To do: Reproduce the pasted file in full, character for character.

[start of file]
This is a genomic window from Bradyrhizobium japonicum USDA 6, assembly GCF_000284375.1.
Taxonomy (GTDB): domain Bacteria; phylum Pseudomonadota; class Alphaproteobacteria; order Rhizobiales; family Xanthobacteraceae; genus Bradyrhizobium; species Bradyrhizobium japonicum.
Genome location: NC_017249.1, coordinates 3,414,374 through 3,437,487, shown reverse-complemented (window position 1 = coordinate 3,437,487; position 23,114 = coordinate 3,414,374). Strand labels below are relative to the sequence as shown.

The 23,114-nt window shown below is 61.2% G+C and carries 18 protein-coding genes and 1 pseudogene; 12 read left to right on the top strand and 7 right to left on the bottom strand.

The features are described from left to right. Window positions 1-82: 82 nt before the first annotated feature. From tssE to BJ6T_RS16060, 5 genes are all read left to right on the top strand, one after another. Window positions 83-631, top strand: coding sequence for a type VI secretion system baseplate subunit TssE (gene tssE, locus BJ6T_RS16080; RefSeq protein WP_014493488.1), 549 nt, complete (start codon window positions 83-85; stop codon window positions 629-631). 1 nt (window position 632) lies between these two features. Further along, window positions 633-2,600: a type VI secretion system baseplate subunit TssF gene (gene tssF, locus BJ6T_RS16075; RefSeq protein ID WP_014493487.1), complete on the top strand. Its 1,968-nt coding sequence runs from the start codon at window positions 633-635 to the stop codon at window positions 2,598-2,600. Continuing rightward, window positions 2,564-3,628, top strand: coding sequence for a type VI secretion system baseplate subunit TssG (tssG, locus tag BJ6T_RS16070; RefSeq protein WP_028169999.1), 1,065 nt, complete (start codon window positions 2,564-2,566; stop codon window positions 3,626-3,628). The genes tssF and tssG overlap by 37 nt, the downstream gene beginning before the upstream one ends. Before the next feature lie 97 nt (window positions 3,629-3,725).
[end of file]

This is a genomic window from Bradyrhizobium japonicum USDA 6, assembly GCF_000284375.1.
Taxonomy (GTDB): domain Bacteria; phylum Pseudomonadota; class Alphaproteobacteria; order Rhizobiales; family Xanthobacteraceae; genus Bradyrhizobium; species Bradyrhizobium japonicum.
Genome location: NC_017249.1, coordinates 3,414,374 through 3,437,487, shown reverse-complemented (window position 1 = coordinate 3,437,487; position 23,114 = coordinate 3,414,374). Strand labels below are relative to the sequence as shown.

The 23,114-nt window shown below is 61.2% G+C and carries 18 protein-coding genes and 1 pseudogene; 12 read left to right on the top strand and 7 right to left on the bottom strand.

The features are described from left to right. Window positions 1-82: 82 nt before the first annotated feature. From tssE to BJ6T_RS16060, 5 genes are all read left to right on the top strand, one after another. Window positions 83-631, top strand: coding sequence for a type VI secretion system baseplate subunit TssE (gene tssE, locus BJ6T_RS16080; RefSeq protein WP_014493488.1), 549 nt, complete (start codon window positions 83-85; stop codon window positions 629-631). 1 nt (window position 632) lies between these two features. Further along, window positions 633-2,600: a type VI secretion system baseplate subunit TssF gene (gene tssF, locus BJ6T_RS16075; RefSeq protein ID WP_014493487.1), complete on the top strand. Its 1,968-nt coding sequence runs from the start codon at window positions 633-635 to the stop codon at window positions 2,598-2,600. Continuing rightward, window positions 2,564-3,628, top strand: coding sequence for a type VI secretion system baseplate subunit TssG (tssG, locus tag BJ6T_RS16070; RefSeq protein WP_028169999.1), 1,065 nt, complete (start codon window positions 2,564-2,566; stop codon window positions 3,626-3,628). The genes tssF and tssG overlap by 37 nt, the downstream gene beginning before the upstream one ends. Before the next feature lie 97 nt (window positions 3,629-3,725).